Till this day, I have never gotten a better Christmas present. My father had taken a piece of plywood and painted some roads, a river and some dirt fields on it for me to set it up on. A dream come true!!

I played with that set every day and took exceptionally good care of it, unlike most of my other toys. Later on, when I grew into a teenager, the set was passed down to a younger cousin. Toys in our family were never thrown away. The were passed on to the younger kids.

Years later, when I got into collecting plastic figures, I called my Aunt and sure enough the set was sitting in her basement in 3 shopping bags. She also had saved several other playsets which she gave to me.

I still have that set and it means the world to me. I have that memory of my mother instinctively knowing how much I wanted that toy. I know how much she sacrificed to buy it for me.
She's long gone now, but every time I take the set off the shelf and set it up, I think of her and the best Christmas present that I ever got.

jambo1 Inactive Member12 Nov 2017 5:30 a.m. PST

Superb collection, nice to see and many thanks for sharing such a great memory.

IronDuke596 Supporting Member of TMP12 Nov 2017 8:15 a.m. PST

Yes, thanks for sharing such a wonderful miniatures memory.

Old Glory Sponsoring Member of TMP12 Nov 2017 8:49 a.m. PST

Bill, I have the exact same kind of memories and that's why I say Marx is synonymous with Christmas to me -- the cultural part anyway.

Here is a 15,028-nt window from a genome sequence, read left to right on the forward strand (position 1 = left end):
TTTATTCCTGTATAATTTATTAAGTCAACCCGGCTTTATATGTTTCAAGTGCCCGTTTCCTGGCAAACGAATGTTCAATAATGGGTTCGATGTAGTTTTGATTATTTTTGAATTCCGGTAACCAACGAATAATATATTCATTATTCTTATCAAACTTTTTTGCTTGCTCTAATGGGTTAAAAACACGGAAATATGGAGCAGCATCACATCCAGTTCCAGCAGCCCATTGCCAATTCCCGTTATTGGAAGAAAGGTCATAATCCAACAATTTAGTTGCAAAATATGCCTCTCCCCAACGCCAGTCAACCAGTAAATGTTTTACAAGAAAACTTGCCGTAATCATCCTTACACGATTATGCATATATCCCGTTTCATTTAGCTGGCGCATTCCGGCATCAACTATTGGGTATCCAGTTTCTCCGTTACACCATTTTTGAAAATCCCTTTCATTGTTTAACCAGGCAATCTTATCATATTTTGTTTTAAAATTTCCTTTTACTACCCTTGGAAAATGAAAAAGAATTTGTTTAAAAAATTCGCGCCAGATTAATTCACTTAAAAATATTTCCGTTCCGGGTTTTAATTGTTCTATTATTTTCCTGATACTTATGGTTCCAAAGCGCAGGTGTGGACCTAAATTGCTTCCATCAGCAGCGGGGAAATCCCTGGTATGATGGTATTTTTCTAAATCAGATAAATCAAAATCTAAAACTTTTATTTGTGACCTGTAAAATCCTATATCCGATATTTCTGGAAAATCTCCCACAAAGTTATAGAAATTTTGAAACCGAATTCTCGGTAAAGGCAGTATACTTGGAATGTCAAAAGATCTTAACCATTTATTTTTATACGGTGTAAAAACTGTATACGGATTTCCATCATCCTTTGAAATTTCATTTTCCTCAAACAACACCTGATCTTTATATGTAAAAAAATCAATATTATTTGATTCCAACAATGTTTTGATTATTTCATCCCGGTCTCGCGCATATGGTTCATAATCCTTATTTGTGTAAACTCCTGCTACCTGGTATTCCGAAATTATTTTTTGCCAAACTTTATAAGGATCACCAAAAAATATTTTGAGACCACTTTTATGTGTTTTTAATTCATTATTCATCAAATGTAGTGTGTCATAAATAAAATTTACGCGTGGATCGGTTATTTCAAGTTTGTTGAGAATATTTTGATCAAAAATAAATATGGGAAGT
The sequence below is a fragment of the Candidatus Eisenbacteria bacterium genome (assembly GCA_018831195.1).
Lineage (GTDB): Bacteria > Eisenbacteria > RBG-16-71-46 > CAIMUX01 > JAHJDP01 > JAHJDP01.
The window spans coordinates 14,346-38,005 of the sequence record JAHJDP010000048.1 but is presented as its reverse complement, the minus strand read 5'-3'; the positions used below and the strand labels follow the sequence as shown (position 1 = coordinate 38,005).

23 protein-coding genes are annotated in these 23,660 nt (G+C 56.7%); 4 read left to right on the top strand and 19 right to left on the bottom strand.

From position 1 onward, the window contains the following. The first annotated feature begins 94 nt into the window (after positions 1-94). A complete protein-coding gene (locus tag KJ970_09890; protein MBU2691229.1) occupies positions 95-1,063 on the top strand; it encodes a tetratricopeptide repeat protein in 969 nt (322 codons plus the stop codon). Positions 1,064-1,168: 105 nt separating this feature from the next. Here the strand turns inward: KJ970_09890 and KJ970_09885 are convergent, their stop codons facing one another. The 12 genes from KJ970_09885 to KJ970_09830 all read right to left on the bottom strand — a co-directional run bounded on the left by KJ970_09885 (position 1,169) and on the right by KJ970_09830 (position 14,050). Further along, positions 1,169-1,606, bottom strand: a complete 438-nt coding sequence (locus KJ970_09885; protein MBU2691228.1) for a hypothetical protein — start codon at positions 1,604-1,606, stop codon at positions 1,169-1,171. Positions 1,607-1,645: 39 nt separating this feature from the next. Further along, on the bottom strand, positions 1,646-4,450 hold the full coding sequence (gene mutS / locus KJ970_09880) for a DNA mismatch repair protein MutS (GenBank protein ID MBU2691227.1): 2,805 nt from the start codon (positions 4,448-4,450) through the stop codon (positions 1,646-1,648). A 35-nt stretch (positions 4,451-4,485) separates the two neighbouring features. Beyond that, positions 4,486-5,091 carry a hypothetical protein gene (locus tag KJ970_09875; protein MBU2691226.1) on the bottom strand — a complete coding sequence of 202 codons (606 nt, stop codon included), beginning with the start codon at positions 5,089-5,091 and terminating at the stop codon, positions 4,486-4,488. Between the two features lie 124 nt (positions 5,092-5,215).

When I went the the Marx museum in Moundsville W.V. a couple years ago the fella that was running it told me that when Marx closed they took loads and loads of the soldiers to the landfill -- when news of this got out the landfill was commonly visited by "toy soldier ghouls" who would actually leave with piles of those things?? It would be almost like finding buried treasure I would think? They finally had to put a security guard out there for a couple years until it stopped? The Marx museum Web site now says "permanently closed."
Marx was actually kind of the beginnings of Old Glory really?
Me, or none of my brothers really had a love for little army men -- we had a few of the generic little green guys laying around, but not much interest? THEN --when we discoverd there were actually beautiful little cast figures as the Marx men -- AND -- the topper was they were actually in proper uniforms!!!
Sealed my love of the Toy Soldier for life.

Russ Dunaway

Garryowen Supporting Member of TMP12 Nov 2017 11:10 a.m. PST

Lovely thread. It brings back memories of my Christmas presents too. I always had a Marx playset at Christmas. I could not wait for the Sears catalog to come to see wht was new.

I have to go find the original thread as I missed it.


Gone Fishing12 Nov 2017 12:57 p.m. PST

What an amazing collection! As a boy that would have been about my picture of Heaven. I'd guess for many, many gamers (at least of a certain age) the Marx/Britains/Timpo figures and sets were their gateway into the hobby. Thank you for sharing!

nevinsrip Sponsoring Member of TMP12 Nov 2017 6:52 p.m. PST